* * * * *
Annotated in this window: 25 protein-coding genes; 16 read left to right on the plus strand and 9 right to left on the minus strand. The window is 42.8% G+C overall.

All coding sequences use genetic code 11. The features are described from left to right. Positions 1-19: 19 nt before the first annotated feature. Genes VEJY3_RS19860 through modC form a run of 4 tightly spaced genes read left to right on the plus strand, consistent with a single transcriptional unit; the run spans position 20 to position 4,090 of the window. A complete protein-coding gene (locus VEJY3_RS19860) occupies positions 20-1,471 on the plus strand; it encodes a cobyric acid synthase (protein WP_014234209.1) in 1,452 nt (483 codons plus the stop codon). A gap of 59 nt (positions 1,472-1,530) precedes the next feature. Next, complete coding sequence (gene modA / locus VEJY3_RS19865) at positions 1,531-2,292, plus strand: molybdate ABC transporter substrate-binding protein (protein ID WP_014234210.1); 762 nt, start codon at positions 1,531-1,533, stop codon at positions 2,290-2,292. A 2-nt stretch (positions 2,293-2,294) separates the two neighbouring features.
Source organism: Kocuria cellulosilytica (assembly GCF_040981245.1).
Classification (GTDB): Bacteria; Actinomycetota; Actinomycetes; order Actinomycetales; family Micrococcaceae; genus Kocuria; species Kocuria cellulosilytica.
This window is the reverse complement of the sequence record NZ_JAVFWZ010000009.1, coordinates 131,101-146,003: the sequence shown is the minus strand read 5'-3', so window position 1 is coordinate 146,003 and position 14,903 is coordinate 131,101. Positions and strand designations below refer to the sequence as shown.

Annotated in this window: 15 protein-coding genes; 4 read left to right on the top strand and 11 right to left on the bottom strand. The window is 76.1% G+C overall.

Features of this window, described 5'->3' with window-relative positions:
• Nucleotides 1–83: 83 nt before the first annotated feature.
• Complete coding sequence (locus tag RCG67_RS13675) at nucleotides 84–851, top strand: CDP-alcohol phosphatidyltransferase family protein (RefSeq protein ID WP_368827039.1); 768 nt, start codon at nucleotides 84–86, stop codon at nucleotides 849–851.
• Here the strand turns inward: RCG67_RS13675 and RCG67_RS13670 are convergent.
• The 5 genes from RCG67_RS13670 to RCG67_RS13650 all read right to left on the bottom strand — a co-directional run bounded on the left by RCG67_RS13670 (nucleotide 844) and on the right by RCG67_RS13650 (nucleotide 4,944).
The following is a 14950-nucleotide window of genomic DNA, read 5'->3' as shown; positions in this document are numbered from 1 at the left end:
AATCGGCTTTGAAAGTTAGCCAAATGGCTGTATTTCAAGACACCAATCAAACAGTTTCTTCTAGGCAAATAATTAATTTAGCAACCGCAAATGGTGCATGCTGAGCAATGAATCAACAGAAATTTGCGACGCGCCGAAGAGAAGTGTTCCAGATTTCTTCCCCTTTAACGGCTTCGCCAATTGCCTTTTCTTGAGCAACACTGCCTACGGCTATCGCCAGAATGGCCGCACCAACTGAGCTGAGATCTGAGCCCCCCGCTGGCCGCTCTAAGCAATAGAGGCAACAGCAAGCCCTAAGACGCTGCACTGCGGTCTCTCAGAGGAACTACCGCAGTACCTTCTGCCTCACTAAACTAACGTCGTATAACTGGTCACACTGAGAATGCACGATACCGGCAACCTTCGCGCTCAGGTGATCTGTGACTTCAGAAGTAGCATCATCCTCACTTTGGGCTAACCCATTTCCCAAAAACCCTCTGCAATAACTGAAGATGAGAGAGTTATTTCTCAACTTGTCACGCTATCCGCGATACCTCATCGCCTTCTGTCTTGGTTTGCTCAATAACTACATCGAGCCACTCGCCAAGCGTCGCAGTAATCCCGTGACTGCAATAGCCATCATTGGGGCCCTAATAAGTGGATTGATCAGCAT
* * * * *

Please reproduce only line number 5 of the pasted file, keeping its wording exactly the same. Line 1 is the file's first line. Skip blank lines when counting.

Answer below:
This window is the reverse complement of the sequence record NZ_JAVFWZ010000009.1, coordinates 131,101-146,003: the sequence shown is the minus strand read 5'-3', so window position 1 is coordinate 146,003 and position 14,903 is coordinate 131,101. Positions and strand designations below refer to the sequence as shown.